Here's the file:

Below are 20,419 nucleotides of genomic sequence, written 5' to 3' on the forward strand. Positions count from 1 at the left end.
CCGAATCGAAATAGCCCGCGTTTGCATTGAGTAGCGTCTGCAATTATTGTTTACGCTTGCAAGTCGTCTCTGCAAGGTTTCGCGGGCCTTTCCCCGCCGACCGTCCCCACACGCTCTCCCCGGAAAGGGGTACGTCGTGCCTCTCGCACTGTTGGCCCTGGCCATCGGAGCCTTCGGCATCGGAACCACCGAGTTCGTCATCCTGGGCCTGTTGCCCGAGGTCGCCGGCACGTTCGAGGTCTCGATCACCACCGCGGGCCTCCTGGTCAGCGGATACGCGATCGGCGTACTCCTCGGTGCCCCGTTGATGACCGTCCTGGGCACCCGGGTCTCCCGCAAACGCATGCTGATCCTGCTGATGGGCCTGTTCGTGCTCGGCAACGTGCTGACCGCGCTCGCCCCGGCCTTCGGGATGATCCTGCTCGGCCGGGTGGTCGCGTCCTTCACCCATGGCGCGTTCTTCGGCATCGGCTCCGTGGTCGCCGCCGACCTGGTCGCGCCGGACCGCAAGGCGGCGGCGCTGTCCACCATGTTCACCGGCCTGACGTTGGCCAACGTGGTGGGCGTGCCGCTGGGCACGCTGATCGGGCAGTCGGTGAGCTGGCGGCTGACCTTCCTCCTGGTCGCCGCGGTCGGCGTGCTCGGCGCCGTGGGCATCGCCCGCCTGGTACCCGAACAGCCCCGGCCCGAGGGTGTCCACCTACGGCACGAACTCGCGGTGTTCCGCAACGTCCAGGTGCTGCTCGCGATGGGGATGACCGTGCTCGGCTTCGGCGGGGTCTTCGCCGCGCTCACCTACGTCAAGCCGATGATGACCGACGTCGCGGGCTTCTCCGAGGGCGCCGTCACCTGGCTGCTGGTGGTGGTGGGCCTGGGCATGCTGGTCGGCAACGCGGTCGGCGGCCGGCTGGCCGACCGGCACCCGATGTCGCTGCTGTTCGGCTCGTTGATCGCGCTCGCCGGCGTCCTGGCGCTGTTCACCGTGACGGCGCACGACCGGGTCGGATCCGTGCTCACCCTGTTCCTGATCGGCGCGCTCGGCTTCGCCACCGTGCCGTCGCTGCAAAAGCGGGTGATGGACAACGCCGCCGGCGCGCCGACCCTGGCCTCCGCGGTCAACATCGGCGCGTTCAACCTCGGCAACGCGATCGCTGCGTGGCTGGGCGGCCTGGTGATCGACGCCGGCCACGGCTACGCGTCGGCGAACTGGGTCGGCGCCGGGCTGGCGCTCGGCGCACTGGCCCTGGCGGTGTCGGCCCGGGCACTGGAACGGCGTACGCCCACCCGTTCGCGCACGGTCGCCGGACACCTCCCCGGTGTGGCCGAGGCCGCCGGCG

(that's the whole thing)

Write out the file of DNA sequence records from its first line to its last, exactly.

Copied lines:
Below are 20,419 nucleotides of genomic sequence, written 5' to 3' on the forward strand. Positions count from 1 at the left end.
CCGAATCGAAATAGCCCGCGTTTGCATTGAGTAGCGTCTGCAATTATTGTTTACGCTTGCAAGTCGTCTCTGCAAGGTTTCGCGGGCCTTTCCCCGCCGACCGTCCCCACACGCTCTCCCCGGAAAGGGGTACGTCGTGCCTCTCGCACTGTTGGCCCTGGCCATCGGAGCCTTCGGCATCGGAACCACCGAGTTCGTCATCCTGGGCCTGTTGCCCGAGGTCGCCGGCACGTTCGAGGTCTCGATCACCACCGCGGGCCTCCTGGTCAGCGGATACGCGATCGGCGTACTCCTCGGTGCCCCGTTGATGACCGTCCTGGGCACCCGGGTCTCCCGCAAACGCATGCTGATCCTGCTGATGGGCCTGTTCGTGCTCGGCAACGTGCTGACCGCGCTCGCCCCGGCCTTCGGGATGATCCTGCTCGGCCGGGTGGTCGCGTCCTTCACCCATGGCGCGTTCTTCGGCATCGGCTCCGTGGTCGCCGCCGACCTGGTCGCGCCGGACCGCAAGGCGGCGGCGCTGTCCACCATGTTCACCGGCCTGACGTTGGCCAACGTGGTGGGCGTGCCGCTGGGCACGCTGATCGGGCAGTCGGTGAGCTGGCGGCTGACCTTCCTCCTGGTCGCCGCGGTCGGCGTGCTCGGCGCCGTGGGCATCGCCCGCCTGGTACCCGAACAGCCCCGGCCCGAGGGTGTCCACCTACGGCACGAACTCGCGGTGTTCCGCAACGTCCAGGTGCTGCTCGCGATGGGGATGACCGTGCTCGGCTTCGGCGGGGTCTTCGCCGCGCTCACCTACGTCAAGCCGATGATGACCGACGTCGCGGGCTTCTCCGAGGGCGCCGTCACCTGGCTGCTGGTGGTGGTGGGCCTGGGCATGCTGGTCGGCAACGCGGTCGGCGGCCGGCTGGCCGACCGGCACCCGATGTCGCTGCTGTTCGGCTCGTTGATCGCGCTCGCCGGCGTCCTGGCGCTGTTCACCGTGACGGCGCACGACCGGGTCGGATCCGTGCTCACCCTGTTCCTGATCGGCGCGCTCGGCTTCGCCACCGTGCCGTCGCTGCAAAAGCGGGTGATGGACAACGCCGCCGGCGCGCCGACCCTGGCCTCCGCGGTCAACATCGGCGCGTTCAACCTCGGCAACGCGATCGCTGCGTGGCTGGGCGGCCTGGTGATCGACGCCGGCCACGGCTACGCGTCGGCGAACTGGGTCGGCGCCGGGCTGGCGCTCGGCGCACTGGCCCTGGCGGTGTCGGCCCGGGCACTGGAACGGCGTACGCCCACCCGTTCGCGCACGGTCGCCGGACACCTCCCCGGTGTGGCCGAGGCCGCCGGCG